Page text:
There was anger from Brexit campaigners today after a skilled, non-EU migrant was denied a work visa to enter the UK. Mohammad Amir, a sportsman from a small village in Pakistan, had wanted to fill a position as a fast bowler in various locations across Britain, but has now had his application for an employment permit temporarily blocked. His place in the Pakistan side will now be taken by Essex's Dutch star Ryan ten Doeschate, who under present EU rules is, according to UKIP leader Nigel Farage, "allowed to play for whoever he likes and piss on your car windscreen."
Leave frontman Boris Johnson also waded into the debate, explaining why the snub to Amir meant Britain must adopt a points-based immigration system: "Although Mohammad is, of course, not the most skillful bowler in the world - that's Dale Anderson - he still has more than enough skill points to be allowed in as a seasonal summer worker to pick off English batsmen. But thanks to our Brussels overlords, this decent, upstanding chap will now be left at home while EU foreigners flood our stadiums."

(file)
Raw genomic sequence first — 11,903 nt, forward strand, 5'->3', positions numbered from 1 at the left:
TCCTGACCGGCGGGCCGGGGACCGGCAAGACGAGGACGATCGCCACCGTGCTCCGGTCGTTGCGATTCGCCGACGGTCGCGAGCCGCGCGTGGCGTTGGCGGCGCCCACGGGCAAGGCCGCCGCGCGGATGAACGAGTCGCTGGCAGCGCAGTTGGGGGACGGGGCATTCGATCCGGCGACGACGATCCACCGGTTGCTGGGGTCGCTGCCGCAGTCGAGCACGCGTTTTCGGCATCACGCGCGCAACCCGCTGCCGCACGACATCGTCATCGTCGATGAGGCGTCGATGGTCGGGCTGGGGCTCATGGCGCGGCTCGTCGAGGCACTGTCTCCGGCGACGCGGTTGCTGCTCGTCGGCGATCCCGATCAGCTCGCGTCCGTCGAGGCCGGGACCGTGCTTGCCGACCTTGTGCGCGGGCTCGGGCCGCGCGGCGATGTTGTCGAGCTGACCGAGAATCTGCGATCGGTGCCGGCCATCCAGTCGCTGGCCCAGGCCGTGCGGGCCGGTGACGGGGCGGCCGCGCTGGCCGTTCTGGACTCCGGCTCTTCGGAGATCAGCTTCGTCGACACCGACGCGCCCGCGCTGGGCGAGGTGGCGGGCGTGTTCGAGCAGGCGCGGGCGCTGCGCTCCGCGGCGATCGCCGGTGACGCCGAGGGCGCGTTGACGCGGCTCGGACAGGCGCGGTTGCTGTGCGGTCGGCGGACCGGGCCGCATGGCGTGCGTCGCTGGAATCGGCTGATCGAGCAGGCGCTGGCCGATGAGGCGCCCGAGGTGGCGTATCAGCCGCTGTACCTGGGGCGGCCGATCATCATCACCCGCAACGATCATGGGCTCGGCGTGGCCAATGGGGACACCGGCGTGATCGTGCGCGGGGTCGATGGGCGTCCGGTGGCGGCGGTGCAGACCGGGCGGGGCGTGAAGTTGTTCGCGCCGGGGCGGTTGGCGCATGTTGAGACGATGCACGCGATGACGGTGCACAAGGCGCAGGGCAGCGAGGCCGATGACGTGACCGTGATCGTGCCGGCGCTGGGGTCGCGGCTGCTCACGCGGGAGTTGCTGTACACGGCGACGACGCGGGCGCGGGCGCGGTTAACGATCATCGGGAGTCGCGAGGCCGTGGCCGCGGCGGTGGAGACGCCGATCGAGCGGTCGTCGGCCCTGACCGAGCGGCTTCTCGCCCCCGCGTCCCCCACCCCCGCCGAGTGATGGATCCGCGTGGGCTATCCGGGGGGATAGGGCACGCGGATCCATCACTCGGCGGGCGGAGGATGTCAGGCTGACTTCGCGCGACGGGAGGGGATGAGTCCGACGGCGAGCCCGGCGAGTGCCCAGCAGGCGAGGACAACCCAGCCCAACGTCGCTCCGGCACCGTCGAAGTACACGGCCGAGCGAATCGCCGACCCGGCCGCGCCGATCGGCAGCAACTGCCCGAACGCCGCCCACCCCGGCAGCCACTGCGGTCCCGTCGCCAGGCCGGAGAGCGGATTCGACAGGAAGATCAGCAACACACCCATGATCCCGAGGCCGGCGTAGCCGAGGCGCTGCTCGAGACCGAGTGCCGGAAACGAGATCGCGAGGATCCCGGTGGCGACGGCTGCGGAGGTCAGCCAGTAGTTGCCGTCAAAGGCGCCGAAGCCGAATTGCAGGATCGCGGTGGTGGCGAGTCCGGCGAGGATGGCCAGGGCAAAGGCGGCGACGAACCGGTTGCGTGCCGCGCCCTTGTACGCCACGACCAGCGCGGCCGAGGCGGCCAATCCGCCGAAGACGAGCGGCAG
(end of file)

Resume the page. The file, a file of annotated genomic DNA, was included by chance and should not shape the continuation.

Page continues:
|"I'm out, am I!? Bloody terrific. Now I can control my own destiny"|
As the controversy rumbled on, another leave advocate, Michael Gove, explained his views via a cricket analogy: "The present immigration set-up is ok, I guess, because it's been in place for a long time and UK employers and overseas investors know where there stand and that. But, as with cricket series, perhaps a more bureaucratic, points-based system could breathe new life into it? England might be 2-0 up in the Tests but under Andrew Strauss's new scoring scheme there's still all to play for with the T20s and ODIs still to come. So why not have that excitement in work visa applications? Amir might actually be enjoying all this uncertainty, as the bureaucratic wheels churn and his employment prospects hang in the balance. It's probably good for ticket sales as well, so let's ensure all recruiting British companies have to go through this process, for both EU and non-EU workers. It's not economically stifling in the slightest."
Fellow Brexit supporter Sir Ian Botham, however, offered a more nuanced take, refusing to resort to simplistic, jingoistic sloganeering on such a complex and vital issue: "England should be England," he said, before attending a tedious barbecue.